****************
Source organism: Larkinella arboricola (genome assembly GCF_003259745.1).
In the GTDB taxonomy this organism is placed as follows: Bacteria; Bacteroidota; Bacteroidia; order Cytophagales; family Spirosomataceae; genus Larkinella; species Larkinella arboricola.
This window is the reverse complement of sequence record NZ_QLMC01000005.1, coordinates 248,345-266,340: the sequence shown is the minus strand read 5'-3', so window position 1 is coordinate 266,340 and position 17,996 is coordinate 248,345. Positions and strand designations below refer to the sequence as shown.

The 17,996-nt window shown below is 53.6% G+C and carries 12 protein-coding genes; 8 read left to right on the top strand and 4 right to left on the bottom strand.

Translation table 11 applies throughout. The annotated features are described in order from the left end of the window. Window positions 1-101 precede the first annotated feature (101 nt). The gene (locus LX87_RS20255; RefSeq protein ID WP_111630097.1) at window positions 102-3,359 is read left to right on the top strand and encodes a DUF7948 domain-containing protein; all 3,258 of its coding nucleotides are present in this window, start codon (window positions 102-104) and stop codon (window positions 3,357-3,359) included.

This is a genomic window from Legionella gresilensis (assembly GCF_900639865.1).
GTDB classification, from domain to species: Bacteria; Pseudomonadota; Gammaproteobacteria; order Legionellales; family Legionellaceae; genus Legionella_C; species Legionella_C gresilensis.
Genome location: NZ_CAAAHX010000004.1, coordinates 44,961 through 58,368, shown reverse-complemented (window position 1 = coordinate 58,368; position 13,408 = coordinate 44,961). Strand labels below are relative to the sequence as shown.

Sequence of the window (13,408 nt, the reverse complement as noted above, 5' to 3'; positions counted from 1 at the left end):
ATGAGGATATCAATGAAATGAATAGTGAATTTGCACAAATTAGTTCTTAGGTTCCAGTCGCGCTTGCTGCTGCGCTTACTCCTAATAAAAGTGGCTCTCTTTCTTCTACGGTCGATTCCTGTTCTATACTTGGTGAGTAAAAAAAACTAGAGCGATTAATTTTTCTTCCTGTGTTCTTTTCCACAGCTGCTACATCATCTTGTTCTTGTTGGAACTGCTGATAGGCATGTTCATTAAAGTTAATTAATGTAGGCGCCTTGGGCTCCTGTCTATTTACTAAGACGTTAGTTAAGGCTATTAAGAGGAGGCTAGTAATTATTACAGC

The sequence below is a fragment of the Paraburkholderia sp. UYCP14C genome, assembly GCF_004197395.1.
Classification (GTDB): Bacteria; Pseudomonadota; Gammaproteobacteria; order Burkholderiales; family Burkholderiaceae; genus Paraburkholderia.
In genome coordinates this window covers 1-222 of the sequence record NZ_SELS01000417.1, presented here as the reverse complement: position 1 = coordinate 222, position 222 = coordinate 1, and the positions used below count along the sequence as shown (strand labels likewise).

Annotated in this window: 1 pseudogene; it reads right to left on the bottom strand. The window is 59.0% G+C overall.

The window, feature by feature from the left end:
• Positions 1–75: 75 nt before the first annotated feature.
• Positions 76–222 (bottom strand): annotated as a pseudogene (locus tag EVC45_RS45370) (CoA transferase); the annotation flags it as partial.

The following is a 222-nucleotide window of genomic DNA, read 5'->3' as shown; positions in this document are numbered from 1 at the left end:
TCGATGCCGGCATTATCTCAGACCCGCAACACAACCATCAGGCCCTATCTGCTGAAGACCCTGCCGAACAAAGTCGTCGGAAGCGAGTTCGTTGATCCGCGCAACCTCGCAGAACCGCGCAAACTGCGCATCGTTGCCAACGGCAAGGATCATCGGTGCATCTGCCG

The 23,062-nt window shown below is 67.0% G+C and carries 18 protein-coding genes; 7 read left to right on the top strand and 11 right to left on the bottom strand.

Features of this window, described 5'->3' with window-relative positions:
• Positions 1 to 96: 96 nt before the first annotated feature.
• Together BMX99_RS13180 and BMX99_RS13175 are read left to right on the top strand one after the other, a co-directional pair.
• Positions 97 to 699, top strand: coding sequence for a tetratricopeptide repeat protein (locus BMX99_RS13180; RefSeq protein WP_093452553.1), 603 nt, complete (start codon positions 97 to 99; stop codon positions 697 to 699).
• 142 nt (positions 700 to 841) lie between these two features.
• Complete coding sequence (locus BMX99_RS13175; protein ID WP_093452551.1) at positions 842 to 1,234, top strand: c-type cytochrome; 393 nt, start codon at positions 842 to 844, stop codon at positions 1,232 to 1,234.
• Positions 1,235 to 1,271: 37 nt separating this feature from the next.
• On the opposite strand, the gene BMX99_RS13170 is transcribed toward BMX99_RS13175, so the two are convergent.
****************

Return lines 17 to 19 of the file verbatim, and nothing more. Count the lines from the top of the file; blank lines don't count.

• Positions 76–222 (bottom strand): annotated as a pseudogene (locus tag EVC45_RS45370) (CoA transferase); the annotation flags it as partial.

The following is a 222-nucleotide window of genomic DNA, read 5'->3' as shown; positions in this document are numbered from 1 at the left end:
TCGATGCCGGCATTATCTCAGACCCGCAACACAACCATCAGGCCCTATCTGCTGAAGACCCTGCCGAACAAAGTCGTCGGAAGCGAGTTCGTTGATCCGCGCAACCTCGCAGAACCGCGCAAACTGCGCATCGTTGCCAACGGCAAGGATCATCGGTGCATCTGCCG